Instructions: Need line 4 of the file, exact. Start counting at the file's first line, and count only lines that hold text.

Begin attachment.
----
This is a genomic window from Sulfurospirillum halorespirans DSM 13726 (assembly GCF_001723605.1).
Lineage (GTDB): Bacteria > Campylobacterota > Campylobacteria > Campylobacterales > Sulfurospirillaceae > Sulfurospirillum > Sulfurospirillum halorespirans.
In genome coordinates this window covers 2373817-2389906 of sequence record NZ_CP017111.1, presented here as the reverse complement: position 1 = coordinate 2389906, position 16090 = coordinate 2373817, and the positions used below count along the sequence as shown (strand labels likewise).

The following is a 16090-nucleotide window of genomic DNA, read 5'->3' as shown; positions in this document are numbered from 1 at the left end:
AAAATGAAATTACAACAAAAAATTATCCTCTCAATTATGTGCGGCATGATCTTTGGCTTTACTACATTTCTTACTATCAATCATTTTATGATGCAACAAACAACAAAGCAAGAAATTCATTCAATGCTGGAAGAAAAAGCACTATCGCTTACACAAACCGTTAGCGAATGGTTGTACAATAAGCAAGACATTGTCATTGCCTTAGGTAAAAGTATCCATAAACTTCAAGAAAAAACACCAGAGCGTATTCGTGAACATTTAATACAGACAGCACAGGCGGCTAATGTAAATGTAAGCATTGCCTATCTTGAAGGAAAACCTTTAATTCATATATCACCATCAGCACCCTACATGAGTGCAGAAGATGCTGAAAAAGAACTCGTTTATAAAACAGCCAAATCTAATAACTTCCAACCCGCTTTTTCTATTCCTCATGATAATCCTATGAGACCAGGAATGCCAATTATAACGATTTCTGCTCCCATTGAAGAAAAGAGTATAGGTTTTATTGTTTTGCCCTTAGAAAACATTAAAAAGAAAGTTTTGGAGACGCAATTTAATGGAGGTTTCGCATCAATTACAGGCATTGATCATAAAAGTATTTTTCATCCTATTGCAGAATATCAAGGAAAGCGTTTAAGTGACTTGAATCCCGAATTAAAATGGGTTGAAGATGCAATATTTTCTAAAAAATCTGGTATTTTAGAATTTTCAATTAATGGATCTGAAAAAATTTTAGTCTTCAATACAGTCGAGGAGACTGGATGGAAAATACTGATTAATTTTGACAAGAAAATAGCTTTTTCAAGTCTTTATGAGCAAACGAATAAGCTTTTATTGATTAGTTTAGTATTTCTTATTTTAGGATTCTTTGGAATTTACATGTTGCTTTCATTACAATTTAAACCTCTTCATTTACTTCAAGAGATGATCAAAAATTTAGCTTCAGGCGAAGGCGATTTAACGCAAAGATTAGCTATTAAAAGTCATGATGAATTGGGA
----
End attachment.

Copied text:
The following is a 16090-nucleotide window of genomic DNA, read 5'->3' as shown; positions in this document are numbered from 1 at the left end: